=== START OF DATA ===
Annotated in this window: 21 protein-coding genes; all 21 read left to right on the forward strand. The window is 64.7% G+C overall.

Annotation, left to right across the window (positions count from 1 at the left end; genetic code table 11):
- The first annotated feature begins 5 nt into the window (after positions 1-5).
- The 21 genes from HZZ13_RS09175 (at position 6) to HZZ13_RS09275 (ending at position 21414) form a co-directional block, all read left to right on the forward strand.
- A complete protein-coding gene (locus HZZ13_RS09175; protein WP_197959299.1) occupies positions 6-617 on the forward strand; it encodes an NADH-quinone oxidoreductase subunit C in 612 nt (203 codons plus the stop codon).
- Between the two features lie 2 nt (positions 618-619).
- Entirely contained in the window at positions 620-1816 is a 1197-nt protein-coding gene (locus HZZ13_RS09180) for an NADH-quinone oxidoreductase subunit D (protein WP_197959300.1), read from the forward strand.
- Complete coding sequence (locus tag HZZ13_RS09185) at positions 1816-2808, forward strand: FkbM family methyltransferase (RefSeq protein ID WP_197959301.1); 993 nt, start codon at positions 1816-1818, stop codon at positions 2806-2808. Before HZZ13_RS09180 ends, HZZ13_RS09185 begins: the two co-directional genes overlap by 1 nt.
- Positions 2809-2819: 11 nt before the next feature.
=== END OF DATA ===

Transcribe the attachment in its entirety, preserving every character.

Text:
Annotated in this window: 21 protein-coding genes; all 21 read left to right on the forward strand. The window is 64.7% G+C overall.

Annotation, left to right across the window (positions count from 1 at the left end; genetic code table 11):
- The first annotated feature begins 5 nt into the window (after positions 1-5).
- The 21 genes from HZZ13_RS09175 (at position 6) to HZZ13_RS09275 (ending at position 21414) form a co-directional block, all read left to right on the forward strand.
- A complete protein-coding gene (locus HZZ13_RS09175; protein WP_197959299.1) occupies positions 6-617 on the forward strand; it encodes an NADH-quinone oxidoreductase subunit C in 612 nt (203 codons plus the stop codon).
- Between the two features lie 2 nt (positions 618-619).
- Entirely contained in the window at positions 620-1816 is a 1197-nt protein-coding gene (locus HZZ13_RS09180) for an NADH-quinone oxidoreductase subunit D (protein WP_197959300.1), read from the forward strand.
- Complete coding sequence (locus tag HZZ13_RS09185) at positions 1816-2808, forward strand: FkbM family methyltransferase (RefSeq protein ID WP_197959301.1); 993 nt, start codon at positions 1816-1818, stop codon at positions 2806-2808. Before HZZ13_RS09180 ends, HZZ13_RS09185 begins: the two co-directional genes overlap by 1 nt.
- Positions 2809-2819: 11 nt before the next feature.